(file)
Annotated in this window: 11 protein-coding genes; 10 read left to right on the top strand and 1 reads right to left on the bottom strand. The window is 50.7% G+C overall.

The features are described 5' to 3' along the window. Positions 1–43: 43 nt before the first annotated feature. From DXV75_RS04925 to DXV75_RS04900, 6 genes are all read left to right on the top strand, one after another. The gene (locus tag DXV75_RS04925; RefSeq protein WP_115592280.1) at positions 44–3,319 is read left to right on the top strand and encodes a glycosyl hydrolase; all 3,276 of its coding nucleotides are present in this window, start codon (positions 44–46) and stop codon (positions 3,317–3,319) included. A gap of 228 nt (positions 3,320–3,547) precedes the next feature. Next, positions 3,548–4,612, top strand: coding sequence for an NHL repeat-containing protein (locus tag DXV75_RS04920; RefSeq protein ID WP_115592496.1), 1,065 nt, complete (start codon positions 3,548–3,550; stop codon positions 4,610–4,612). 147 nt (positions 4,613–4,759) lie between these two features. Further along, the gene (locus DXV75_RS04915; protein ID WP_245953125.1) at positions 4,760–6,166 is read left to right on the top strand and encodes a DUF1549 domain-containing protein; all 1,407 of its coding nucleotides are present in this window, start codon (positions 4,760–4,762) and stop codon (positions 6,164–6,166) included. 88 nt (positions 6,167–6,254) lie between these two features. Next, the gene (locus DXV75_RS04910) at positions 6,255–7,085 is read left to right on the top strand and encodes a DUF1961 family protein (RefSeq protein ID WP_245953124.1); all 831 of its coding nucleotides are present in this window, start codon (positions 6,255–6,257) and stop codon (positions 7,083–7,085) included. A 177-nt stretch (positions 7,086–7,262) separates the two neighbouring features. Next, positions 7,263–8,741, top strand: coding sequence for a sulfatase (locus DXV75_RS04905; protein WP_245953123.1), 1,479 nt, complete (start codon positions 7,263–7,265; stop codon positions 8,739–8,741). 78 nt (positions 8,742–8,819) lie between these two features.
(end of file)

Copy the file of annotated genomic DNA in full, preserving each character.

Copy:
Annotated in this window: 11 protein-coding genes; 10 read left to right on the top strand and 1 reads right to left on the bottom strand. The window is 50.7% G+C overall.

The features are described 5' to 3' along the window. Positions 1–43: 43 nt before the first annotated feature. From DXV75_RS04925 to DXV75_RS04900, 6 genes are all read left to right on the top strand, one after another. The gene (locus tag DXV75_RS04925; RefSeq protein WP_115592280.1) at positions 44–3,319 is read left to right on the top strand and encodes a glycosyl hydrolase; all 3,276 of its coding nucleotides are present in this window, start codon (positions 44–46) and stop codon (positions 3,317–3,319) included. A gap of 228 nt (positions 3,320–3,547) precedes the next feature. Next, positions 3,548–4,612, top strand: coding sequence for an NHL repeat-containing protein (locus tag DXV75_RS04920; RefSeq protein ID WP_115592496.1), 1,065 nt, complete (start codon positions 3,548–3,550; stop codon positions 4,610–4,612). 147 nt (positions 4,613–4,759) lie between these two features. Further along, the gene (locus DXV75_RS04915; protein ID WP_245953125.1) at positions 4,760–6,166 is read left to right on the top strand and encodes a DUF1549 domain-containing protein; all 1,407 of its coding nucleotides are present in this window, start codon (positions 4,760–4,762) and stop codon (positions 6,164–6,166) included. 88 nt (positions 6,167–6,254) lie between these two features. Next, the gene (locus DXV75_RS04910) at positions 6,255–7,085 is read left to right on the top strand and encodes a DUF1961 family protein (RefSeq protein ID WP_245953124.1); all 831 of its coding nucleotides are present in this window, start codon (positions 6,255–6,257) and stop codon (positions 7,083–7,085) included. A 177-nt stretch (positions 7,086–7,262) separates the two neighbouring features. Next, positions 7,263–8,741, top strand: coding sequence for a sulfatase (locus DXV75_RS04905; protein WP_245953123.1), 1,479 nt, complete (start codon positions 7,263–7,265; stop codon positions 8,739–8,741). 78 nt (positions 8,742–8,819) lie between these two features.